Focus Your Search

Hopefully, you have an idea of which companies you want to work for before you leave college. While it can be beneficial to apply to many jobs, try first to really focus your efforts on the ones you want. Change your resume to match the job description every time you submit one and do your research on the company.

If your focus is only on a few companies, you can really delve into their culture and long-term goals. For your first round, pick five companies you want to work for. Check their job descriptions and find keywords to use in your resume. Scour their website to see what their values and goals are. Clean your resume up to highlight the skills and experience they want in a candidate.

Once you’ve put extensive effort into the first five, you can expand and start sending your resume out, but you still want to adjust it for each job you apply for.

Be Ready For an Interview

If you’re lucky enough to get through the applicant tracking systems and the narrowing down process, it’s now time for several rounds of interviews. Be prepared for those before you get the call for them.

In most cases, you’ll meet first with recruiters or company personnel who handle hiring. This may be a remote interview, so make sure you are set up for success with audio and video that work from the beginning. Practice with someone to get constructive feedback.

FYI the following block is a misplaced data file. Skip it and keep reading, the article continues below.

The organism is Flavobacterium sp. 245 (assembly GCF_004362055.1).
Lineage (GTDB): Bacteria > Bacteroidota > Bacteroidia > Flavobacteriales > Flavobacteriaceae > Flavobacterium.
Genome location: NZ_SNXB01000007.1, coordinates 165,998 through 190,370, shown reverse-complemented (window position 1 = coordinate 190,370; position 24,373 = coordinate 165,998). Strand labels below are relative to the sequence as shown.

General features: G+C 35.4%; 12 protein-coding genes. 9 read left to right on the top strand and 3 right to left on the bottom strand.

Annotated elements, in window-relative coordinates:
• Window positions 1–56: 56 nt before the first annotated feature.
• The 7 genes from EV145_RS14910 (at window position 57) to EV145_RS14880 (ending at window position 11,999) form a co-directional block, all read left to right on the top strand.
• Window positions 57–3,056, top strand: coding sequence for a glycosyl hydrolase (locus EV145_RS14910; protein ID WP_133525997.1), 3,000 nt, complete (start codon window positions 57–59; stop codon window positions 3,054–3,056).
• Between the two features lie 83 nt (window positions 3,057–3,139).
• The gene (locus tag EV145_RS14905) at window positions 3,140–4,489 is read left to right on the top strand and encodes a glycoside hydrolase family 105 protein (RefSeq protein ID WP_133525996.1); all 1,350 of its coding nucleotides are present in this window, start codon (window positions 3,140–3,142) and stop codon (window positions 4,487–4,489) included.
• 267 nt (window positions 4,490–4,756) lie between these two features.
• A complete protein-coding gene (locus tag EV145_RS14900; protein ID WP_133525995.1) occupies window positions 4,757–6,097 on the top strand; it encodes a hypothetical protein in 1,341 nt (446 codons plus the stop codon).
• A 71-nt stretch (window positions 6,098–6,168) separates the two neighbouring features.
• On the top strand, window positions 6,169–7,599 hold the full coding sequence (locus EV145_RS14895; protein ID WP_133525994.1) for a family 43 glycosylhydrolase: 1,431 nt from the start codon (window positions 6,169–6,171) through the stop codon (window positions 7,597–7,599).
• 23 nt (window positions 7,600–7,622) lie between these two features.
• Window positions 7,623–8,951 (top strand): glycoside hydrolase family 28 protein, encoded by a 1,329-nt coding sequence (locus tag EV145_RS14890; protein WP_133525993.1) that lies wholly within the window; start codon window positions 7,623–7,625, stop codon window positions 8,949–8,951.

If you pass the first interview, they may call you in to meet at the office. In this case, what you wear and how you present yourself is important. Body language matters, so maintain eye contact, use your hands while speaking and lean forward when the interviewer is talking to show interest. Because you don’t have a lot of work experience right out of school, this is your chance to dazzle them with your personality, ambition and ability to adapt to any job.


Interview etiquette says that you should send a follow-up email thanking those who met with you. Remember that these people often fill more than one role at a company, and they manage everyday tasks on top of hiring. They may be slow or forget to get back to you after an interview. Make sure you stay visible to them without overdoing it. Feel free to request a timeline about the hiring process Not only does this help you schedule your job searches, but it also gives you an idea of when it’s appropriate to follow up.

Don’t Let Your Lack of Work Experience Deter You

Finding a job right out of school can be tough, and you may have to settle for something less than your dream job to get your foot in the door of a company. Stay positive, don’t be afraid to step out of your comfort zone, and remain organized in your efforts. Every day, set aside time to work on applying for jobs or following up. Eventually, you’ll find the right connection.

Category: Career Guide

About Limbani Mehul

He is Blogger and SEO Analyst with a Strong Passion. He believes that these career notes provide for students who are financially troubled but deserve to learn. Thank you!